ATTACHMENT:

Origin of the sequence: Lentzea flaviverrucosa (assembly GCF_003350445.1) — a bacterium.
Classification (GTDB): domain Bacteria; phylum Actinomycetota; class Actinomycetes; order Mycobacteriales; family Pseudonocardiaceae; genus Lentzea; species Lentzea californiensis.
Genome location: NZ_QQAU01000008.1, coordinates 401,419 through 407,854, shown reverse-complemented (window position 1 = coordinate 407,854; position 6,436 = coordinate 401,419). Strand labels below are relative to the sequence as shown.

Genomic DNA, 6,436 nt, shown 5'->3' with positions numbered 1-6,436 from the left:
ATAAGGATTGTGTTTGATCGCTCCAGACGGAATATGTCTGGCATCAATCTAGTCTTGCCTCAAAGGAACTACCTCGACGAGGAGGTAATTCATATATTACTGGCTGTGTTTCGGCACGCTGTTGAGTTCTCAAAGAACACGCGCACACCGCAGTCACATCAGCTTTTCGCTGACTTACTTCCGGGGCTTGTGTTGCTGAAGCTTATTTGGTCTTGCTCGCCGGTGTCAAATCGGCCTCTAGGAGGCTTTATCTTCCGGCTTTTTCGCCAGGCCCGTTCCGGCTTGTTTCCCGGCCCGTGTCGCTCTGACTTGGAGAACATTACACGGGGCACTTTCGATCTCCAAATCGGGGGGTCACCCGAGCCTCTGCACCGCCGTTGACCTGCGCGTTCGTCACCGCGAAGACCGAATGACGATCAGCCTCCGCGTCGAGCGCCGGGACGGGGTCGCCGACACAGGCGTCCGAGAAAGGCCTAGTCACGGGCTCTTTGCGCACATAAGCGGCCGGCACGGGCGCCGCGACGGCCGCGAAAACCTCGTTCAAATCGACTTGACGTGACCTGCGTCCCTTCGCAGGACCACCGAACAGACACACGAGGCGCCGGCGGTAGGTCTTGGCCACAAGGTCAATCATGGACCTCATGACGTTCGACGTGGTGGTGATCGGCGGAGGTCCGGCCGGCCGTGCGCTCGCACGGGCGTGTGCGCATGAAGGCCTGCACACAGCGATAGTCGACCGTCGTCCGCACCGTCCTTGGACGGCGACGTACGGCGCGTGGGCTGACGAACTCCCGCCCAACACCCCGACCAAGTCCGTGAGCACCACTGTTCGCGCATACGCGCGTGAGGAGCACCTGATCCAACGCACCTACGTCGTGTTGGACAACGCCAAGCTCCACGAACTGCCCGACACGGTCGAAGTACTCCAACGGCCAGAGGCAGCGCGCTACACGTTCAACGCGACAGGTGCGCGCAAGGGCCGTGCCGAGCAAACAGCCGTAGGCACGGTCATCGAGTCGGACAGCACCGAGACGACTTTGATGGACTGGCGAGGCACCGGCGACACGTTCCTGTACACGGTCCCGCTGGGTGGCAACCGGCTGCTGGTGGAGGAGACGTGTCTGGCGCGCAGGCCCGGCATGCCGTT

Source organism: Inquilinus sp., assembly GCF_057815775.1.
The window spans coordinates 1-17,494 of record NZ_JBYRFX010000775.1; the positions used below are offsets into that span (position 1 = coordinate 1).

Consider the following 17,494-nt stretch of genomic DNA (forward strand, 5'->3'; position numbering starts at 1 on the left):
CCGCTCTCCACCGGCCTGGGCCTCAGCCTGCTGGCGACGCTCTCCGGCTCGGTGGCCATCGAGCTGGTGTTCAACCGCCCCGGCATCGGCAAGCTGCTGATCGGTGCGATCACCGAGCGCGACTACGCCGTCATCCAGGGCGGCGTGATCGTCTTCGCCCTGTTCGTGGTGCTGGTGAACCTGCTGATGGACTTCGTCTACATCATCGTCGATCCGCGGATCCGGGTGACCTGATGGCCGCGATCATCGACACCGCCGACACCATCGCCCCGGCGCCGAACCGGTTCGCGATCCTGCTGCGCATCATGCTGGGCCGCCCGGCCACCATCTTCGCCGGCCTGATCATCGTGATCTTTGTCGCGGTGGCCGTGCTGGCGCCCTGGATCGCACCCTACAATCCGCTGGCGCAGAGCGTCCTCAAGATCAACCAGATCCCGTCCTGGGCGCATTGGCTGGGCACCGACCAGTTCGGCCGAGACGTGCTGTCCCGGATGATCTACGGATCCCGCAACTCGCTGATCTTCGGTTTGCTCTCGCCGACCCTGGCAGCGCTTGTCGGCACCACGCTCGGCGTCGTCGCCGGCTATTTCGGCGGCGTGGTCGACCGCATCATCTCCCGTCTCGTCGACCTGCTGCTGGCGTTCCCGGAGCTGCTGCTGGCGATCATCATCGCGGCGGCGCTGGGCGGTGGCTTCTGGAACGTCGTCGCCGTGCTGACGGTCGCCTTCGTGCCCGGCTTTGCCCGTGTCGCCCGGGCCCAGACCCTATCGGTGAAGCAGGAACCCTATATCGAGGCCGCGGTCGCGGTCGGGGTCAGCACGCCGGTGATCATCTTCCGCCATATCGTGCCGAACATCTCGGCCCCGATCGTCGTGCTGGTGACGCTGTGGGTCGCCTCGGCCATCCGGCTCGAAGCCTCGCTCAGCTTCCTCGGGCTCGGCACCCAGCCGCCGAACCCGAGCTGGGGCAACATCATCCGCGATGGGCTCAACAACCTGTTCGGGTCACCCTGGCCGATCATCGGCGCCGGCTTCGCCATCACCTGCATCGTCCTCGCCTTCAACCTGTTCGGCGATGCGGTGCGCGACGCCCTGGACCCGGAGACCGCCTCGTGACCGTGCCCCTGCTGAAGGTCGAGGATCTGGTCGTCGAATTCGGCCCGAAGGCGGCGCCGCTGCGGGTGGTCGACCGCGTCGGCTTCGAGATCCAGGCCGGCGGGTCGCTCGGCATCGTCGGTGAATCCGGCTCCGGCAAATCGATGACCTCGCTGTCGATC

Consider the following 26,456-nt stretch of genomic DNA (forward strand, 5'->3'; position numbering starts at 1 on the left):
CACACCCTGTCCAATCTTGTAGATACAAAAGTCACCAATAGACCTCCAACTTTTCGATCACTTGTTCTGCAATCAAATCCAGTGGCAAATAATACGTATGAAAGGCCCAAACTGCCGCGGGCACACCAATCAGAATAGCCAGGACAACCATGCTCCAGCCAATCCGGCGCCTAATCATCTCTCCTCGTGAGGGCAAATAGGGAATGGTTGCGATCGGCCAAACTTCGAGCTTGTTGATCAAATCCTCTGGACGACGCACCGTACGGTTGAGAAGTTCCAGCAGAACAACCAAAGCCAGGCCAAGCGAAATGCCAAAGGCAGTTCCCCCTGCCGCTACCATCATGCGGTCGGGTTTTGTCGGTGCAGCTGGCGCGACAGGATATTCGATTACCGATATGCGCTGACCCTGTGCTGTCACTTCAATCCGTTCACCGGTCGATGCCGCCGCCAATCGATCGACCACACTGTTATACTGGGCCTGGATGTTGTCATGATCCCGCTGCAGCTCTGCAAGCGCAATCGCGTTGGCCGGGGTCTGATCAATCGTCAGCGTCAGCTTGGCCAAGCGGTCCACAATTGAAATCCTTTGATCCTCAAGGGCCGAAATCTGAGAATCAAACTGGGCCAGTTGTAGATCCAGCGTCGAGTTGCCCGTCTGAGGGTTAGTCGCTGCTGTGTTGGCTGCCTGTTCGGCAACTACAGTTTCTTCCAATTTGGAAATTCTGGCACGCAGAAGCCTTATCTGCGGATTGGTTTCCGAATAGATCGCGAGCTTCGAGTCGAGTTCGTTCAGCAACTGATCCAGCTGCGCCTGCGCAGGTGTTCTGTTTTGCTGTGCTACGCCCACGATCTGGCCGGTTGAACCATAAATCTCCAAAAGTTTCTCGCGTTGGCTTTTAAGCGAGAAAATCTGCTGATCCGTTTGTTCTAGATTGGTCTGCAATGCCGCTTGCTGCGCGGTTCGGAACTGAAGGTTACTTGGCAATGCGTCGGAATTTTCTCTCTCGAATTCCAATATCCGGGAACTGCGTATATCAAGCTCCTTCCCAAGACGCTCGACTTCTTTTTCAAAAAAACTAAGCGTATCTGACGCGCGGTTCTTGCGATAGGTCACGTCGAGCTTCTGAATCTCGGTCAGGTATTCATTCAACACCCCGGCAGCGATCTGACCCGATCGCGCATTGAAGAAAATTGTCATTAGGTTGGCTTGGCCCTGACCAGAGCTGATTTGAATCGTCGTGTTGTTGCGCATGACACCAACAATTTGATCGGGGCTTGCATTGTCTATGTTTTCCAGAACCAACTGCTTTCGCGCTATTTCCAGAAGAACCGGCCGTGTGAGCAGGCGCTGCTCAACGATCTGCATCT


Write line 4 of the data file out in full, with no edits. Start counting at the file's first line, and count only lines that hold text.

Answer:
Genomic DNA, 6,436 nt, shown 5'->3' with positions numbered 1-6,436 from the left: